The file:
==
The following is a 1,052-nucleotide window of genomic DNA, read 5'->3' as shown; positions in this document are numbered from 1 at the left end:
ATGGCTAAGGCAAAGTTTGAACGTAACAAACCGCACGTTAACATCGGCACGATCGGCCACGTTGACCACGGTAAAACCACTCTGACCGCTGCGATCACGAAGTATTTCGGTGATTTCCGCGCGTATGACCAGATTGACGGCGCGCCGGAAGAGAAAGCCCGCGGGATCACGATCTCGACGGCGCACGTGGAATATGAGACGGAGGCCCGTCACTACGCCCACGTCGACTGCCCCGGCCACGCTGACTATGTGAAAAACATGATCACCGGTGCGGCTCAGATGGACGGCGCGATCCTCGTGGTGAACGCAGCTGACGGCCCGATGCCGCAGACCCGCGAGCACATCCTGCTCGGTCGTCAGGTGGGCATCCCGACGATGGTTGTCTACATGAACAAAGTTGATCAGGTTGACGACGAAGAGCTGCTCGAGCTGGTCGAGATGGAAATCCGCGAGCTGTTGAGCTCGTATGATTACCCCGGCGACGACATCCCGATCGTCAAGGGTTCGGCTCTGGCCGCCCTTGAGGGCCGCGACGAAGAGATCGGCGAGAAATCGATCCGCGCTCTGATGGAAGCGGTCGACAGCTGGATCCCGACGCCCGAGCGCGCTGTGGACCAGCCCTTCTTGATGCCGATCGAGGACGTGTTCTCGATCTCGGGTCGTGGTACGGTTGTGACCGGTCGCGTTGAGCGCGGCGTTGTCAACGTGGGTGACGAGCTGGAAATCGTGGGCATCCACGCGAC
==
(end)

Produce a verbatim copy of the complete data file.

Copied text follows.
The following is a 1,052-nucleotide window of genomic DNA, read 5'->3' as shown; positions in this document are numbered from 1 at the left end:
ATGGCTAAGGCAAAGTTTGAACGTAACAAACCGCACGTTAACATCGGCACGATCGGCCACGTTGACCACGGTAAAACCACTCTGACCGCTGCGATCACGAAGTATTTCGGTGATTTCCGCGCGTATGACCAGATTGACGGCGCGCCGGAAGAGAAAGCCCGCGGGATCACGATCTCGACGGCGCACGTGGAATATGAGACGGAGGCCCGTCACTACGCCCACGTCGACTGCCCCGGCCACGCTGACTATGTGAAAAACATGATCACCGGTGCGGCTCAGATGGACGGCGCGATCCTCGTGGTGAACGCAGCTGACGGCCCGATGCCGCAGACCCGCGAGCACATCCTGCTCGGTCGTCAGGTGGGCATCCCGACGATGGTTGTCTACATGAACAAAGTTGATCAGGTTGACGACGAAGAGCTGCTCGAGCTGGTCGAGATGGAAATCCGCGAGCTGTTGAGCTCGTATGATTACCCCGGCGACGACATCCCGATCGTCAAGGGTTCGGCTCTGGCCGCCCTTGAGGGCCGCGACGAAGAGATCGGCGAGAAATCGATCCGCGCTCTGATGGAAGCGGTCGACAGCTGGATCCCGACGCCCGAGCGCGCTGTGGACCAGCCCTTCTTGATGCCGATCGAGGACGTGTTCTCGATCTCGGGTCGTGGTACGGTTGTGACCGGTCGCGTTGAGCGCGGCGTTGTCAACGTGGGTGACGAGCTGGAAATCGTGGGCATCCACGCGAC